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  • FOMC minutes expected to confirm Fed’s generally pessimistic economic outlook
  • U.S. ISM manufacturing index expected to rebound higher but needs to be taken with a grain of salt
  • U.S. ADP employment expected to reverse May’s decline

FOMC minutes expected to confirm Fed’s generally pessimistic economic outlook
 — The FOMC today will release the minutes from its June 9-10 meeting.  The markets greeted the outcome of that meeting dovishly because of the Fed-dot median forecast for an unchanged federal funds rate target of 0.00%/0.25% through the end of 2022 (i.e., the end of the forecast period).  That was the first Fed-dot forecast since the pandemic began because the Fed suspended its forecasts early in the pandemic. 

Meanwhile, the markets are currently discounting nearly a 50% chance of a Fed rate cut by late next year.  The federal funds futures contracts from late-2021 through early-2022 have turned slightly negative by up to -3 bp.  That indicates expectations for a 11 bp rate cut from the current effective federal funds rate of 8 bp, which translates to a 44% chance of a -25 bp rate hike (i.e., 11/25 = 44% odds).

The federal funds futures contracts from late-2021 through early-2022 are trading in slightly negative territory despite the insistence by Fed Chair Powell and his fellow Fed officials that the Fed will not adopt negative interest rates.  Despite their protestations, the Fed could conceivably be forced to cut rates into negative territory (as have the ECB and BOJ) if the U.S. economy should suddenly take a sharp turn for the worse.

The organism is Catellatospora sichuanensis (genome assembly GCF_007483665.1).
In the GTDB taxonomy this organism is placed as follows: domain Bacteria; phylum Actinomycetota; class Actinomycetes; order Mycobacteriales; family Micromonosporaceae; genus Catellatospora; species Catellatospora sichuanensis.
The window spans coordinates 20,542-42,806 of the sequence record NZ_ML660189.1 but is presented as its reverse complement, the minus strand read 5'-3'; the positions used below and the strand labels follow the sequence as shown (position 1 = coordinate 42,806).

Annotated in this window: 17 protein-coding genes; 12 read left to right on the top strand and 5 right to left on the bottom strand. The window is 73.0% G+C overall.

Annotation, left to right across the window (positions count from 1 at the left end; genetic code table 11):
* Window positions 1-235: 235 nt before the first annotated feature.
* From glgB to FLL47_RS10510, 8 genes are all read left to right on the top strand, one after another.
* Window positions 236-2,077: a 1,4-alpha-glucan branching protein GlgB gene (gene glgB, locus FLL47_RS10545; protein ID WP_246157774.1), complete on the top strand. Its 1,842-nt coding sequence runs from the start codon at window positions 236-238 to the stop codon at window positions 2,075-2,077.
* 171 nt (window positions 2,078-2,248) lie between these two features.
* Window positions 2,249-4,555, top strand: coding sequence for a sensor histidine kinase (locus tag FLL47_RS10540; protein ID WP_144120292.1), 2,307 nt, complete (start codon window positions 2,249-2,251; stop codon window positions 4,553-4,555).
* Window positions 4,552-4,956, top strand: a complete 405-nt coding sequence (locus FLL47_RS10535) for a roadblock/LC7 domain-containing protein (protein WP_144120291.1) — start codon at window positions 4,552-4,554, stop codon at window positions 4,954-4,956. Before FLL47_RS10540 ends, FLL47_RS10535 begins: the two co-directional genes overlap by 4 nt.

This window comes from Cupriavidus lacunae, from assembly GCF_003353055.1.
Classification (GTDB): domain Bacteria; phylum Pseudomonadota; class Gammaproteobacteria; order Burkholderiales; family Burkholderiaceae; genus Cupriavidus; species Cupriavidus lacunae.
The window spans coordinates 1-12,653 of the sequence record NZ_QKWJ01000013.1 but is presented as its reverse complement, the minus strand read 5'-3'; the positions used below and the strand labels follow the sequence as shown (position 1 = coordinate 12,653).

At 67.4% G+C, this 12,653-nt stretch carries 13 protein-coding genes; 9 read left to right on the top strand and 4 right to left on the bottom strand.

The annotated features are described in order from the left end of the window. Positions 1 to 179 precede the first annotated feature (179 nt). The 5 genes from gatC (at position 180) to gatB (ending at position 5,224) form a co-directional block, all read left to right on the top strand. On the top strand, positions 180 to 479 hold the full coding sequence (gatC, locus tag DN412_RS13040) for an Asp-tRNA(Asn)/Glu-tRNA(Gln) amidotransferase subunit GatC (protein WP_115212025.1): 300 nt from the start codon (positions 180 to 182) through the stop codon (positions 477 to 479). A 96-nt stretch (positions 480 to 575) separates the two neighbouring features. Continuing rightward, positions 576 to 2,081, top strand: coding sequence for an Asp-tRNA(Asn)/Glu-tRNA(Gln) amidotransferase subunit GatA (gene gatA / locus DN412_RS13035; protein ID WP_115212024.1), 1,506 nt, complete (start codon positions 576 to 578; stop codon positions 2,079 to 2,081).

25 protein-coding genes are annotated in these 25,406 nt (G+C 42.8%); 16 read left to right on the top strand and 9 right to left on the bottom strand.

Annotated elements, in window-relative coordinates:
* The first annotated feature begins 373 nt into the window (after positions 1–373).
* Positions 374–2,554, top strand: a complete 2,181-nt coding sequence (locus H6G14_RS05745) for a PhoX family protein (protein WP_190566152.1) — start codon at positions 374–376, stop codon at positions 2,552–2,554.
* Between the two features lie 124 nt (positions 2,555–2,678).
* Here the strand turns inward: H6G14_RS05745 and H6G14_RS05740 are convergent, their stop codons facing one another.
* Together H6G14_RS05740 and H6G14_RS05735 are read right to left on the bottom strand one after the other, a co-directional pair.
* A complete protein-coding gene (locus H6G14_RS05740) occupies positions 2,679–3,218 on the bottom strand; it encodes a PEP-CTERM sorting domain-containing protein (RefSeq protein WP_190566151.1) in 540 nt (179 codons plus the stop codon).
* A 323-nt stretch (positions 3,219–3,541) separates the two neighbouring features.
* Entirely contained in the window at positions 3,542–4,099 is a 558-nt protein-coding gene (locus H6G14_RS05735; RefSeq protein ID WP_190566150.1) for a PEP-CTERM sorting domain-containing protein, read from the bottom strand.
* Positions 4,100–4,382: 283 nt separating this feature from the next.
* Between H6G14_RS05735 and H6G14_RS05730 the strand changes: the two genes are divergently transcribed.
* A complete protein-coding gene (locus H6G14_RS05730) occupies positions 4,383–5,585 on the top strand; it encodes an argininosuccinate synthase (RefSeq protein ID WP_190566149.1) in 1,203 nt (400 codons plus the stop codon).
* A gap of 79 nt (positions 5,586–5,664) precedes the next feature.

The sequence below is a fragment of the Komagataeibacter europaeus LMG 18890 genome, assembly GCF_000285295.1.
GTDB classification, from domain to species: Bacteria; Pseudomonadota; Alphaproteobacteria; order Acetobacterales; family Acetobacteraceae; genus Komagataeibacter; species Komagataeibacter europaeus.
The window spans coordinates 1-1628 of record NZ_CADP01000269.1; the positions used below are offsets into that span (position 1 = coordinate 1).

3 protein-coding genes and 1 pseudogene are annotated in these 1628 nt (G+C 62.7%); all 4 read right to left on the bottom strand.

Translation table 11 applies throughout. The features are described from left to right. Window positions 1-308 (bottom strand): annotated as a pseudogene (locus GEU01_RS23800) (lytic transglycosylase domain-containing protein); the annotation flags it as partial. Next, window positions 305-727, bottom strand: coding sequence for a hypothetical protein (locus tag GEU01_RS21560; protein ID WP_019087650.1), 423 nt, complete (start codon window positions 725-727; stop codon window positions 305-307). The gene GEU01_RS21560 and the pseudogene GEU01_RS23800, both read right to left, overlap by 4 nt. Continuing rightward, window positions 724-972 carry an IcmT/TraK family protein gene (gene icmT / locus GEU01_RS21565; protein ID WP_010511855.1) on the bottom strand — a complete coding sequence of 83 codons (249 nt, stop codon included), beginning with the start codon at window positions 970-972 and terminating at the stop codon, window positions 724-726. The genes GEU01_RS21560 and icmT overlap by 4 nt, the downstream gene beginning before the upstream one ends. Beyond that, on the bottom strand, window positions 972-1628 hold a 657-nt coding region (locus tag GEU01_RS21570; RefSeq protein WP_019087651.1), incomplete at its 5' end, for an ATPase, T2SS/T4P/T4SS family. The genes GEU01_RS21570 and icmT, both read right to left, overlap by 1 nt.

The markets were also encouraged that the FOMC at its June 9-10 meeting stopped the weekly tapering of its daily Treasury purchases and announced that it will buy $80 billion per month of Treasury securities going forward, with no ending date set as yet.  The Fed also announced that it would buy $40 billion per month of mortgage-backed securities, producing an overall QE program of $120 billion per month.

The Fed’s balance sheet has now soared by a total of $2.92 trillion (+70%) from its pre-pandemic level in late February.  The balance sheet hit a record high of $7.17 trillion in the second week of June and but then backed off slightly in the following two weeks for technical reasons.  However, the balance sheet will resume its rise at the rate of $120 billion per month due to the Fed’s QE program, reaching about $7.8 trillion by the end of this year.  That is more than 8 times the balance sheet level of $900 billion that was seen in mid-2008 before the Great Recession in 2007-09 and the pandemic in 2020.

Fed Chair Powell testified yesterday before the House Financial Services Committee.  His key comments were that (1) the outlook remains “extraordinarily uncertain,” (2) the pandemic needs to be kept in check, (3) more needs to be done by Congress to foster a recovery, and (4) a full recovery is unlikely until people are confident that it is “safe to reengage in a broad range of activities.”